As you’re probably already aware, you can set your exports to be read-write, or read-only. If you set them to read-write however, you still have to deal with the actual unix permission systems. They work the same as they do locally, and if you aren’t familiar you may want to brush up on that. You have the same permission bits, and user:group ownership, and your local user has to match up correctly.

The most important thing to note here is the umask. You generally want to make sure this is consistent across all clients and any other machines accessing your data. Since all my systems are running Ubuntu, and therefore have the same umask (0002), it’s not much of an issue. If you have a more mixed environment however, you may want to manually set the umask when you mount your share. There’s nothing less fun than realizing one of your clients has group read masked out, breaking any sort of sharing. Which umask you choose depends on your use case.

Group permissions

Here’s where that caveat earlier takes effect. If you only care about the primary UID and GID, things will work as expected. If you have any secondary groups however, there are some restrictions here. The primary factor is a setting called --manage-gids. If this is enabled, rather than using the groups client side, a lookup for your UID is performed server side, which means that if your UID server side does not exist, you won’t have the secondary groups, and if it does exist, it will only have the GIDs defined server side, whether or not you have them client side. Why bother enabling this you ask? Unfortunately with this option disabled, NFS only supports sending up to 16 groups, which can cause frustrating problems when that limit is exceeded as the server will only receive a subset of the groups you have client side. The upside here is that your groups need not exist server side. Personally, I disable this as I never have more than 5 or 6 groups for a user in my home environment.


ACLs are almost as obtuse as the UID:GID mappings. If you have any sort of collaborative storage, you’re probably going to be using ACLs somewhere, and they are not the most intuitive things when combined with NFS. In my case, my primary usage of them is having a shared media-write group for services and users that want to write to the media folders without them all having to run as the same user. First off, if you aren’t familiar with regular ACL usage on Linux, you’ll want to figure that out.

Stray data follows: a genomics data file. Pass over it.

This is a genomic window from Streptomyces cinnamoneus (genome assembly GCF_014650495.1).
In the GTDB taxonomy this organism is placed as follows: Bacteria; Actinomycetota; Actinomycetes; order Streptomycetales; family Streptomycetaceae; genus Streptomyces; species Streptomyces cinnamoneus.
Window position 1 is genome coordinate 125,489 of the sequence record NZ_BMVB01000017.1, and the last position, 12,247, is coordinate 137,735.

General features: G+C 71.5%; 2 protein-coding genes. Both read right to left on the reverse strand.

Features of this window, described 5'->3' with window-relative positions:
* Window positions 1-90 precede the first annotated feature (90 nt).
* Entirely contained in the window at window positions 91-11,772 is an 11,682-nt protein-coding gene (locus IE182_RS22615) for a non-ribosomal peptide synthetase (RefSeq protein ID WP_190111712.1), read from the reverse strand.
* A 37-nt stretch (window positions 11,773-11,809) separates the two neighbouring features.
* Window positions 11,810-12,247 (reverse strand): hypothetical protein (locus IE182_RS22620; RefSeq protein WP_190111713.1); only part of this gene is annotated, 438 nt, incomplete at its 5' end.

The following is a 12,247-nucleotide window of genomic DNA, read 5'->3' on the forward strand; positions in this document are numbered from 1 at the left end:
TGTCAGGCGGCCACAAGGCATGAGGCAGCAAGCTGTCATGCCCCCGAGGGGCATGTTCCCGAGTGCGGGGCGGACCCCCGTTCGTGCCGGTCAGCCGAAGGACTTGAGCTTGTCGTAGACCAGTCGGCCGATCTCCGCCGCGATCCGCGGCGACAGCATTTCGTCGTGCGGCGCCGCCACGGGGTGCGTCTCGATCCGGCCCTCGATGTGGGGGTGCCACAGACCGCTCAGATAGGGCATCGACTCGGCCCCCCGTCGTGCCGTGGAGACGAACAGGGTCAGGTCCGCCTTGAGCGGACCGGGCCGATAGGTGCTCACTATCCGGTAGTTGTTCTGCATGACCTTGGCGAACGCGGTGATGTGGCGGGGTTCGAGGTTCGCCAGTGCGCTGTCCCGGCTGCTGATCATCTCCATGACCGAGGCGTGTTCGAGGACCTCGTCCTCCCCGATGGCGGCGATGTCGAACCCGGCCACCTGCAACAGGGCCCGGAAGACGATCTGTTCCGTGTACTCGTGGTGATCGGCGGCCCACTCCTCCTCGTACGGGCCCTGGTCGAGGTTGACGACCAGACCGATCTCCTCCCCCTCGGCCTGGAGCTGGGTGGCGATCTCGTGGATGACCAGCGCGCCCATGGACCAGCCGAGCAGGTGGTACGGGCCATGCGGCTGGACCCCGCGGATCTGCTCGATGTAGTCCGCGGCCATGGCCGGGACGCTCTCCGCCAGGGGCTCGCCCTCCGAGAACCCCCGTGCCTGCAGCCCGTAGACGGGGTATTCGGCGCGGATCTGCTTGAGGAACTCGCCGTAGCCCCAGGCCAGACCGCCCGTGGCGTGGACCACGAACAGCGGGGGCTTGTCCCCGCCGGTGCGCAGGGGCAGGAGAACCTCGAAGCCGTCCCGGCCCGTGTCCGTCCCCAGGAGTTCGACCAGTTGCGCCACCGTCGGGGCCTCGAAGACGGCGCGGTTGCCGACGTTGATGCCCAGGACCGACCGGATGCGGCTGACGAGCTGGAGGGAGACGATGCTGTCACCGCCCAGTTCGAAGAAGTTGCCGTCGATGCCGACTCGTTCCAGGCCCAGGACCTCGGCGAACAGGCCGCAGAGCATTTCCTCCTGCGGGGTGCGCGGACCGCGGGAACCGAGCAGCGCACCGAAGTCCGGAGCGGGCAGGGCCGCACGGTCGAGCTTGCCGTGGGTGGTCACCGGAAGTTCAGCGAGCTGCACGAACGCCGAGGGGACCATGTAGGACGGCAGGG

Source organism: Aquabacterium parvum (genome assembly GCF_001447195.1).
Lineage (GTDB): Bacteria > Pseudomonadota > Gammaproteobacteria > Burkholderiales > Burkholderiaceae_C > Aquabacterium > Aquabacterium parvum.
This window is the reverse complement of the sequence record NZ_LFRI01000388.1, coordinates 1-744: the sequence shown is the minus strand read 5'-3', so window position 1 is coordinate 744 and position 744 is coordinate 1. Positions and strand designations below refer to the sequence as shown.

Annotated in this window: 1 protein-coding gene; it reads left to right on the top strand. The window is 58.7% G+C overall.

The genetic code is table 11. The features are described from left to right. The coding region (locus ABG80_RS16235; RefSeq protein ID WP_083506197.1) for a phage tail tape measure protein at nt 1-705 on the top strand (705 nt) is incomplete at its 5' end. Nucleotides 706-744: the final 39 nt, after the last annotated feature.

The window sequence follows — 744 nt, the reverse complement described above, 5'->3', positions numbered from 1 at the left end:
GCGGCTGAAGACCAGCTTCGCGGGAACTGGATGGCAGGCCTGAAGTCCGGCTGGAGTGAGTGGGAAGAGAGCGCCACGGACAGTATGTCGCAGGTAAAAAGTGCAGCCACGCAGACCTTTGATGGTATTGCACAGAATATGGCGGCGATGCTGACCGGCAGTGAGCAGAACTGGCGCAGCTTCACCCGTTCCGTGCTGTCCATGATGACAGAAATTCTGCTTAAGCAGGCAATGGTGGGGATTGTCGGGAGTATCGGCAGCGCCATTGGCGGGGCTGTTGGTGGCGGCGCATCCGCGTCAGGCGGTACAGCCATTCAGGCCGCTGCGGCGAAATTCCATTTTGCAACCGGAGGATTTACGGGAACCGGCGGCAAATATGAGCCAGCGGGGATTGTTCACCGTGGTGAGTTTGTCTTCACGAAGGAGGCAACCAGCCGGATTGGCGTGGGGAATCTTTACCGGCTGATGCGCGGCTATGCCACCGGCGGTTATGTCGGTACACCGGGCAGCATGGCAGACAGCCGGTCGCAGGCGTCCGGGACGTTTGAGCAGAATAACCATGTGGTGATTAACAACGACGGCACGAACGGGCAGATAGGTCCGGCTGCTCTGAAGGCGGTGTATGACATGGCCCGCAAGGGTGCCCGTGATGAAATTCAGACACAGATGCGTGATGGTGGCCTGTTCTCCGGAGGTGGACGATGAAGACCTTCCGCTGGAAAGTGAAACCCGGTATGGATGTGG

NFSv4 has it’s own ACL system which is actually considerably more powerful than the ACLs available on Linux systems. The big issue here is that ultimately, we’re exporting linux filesystems which only support POSIX ACLs and unless we had a secondary location to store the ACLs, we’re restricted to the ones locally supported on the server. The most important thing to note here is that all POSIX ACLs can map directly to NFSv4 ACLs, but not all NFSv4 ACLs can map to POSIX ACLs. In effect, this restricts us to POSIX ACLs when dealing with Linux systems.

Fortunately for us, POSIX ACLs will automatically get mapped to NFSv4 ACLs when exported, and when setting NFSv4 ACLs it will attempt to map them to POSIX ACLs.

ACLs on the server

When you’re on the server, you literally cannot set NFS ACLs unless you were to mount the share. If you’re working locally with the files, just use the regular getfacl and setfacl tools. You can see if a file has an ACL the same way you normally would by using stat or ls -l. Unless you screw with it, this side of things should “just work”

ACLs on the client

The client is the opposite. When you are working in a mounted NFS share, you won’t be able to use the regular getfacl and setfacl tools. Not only that, but running ls -l will not show the + indicating an ACL. Unfortunately there’s no real solution for that last bit, but for setting and viewing ACLs, you can use the nfs4_getfacl and nfs4_setfacl. The syntax and options available for nfs4_setacl are quite different, and you must be careful to not try and create ACLs that cannot be represented by plain POSIX ACLs. On that note, I personally avoid setting ACLs entirely on clients and on the rare occasion I need to create new ones, I just SSH into the file server and create them from there.


With that, I believe I have covered pretty much all the pitfalls I ran into while getting a sane NFS setup on my home network. I hope you enjoyed this article and that it provided some benefit to you. If you have any questions or spot an error, feel free to send an email.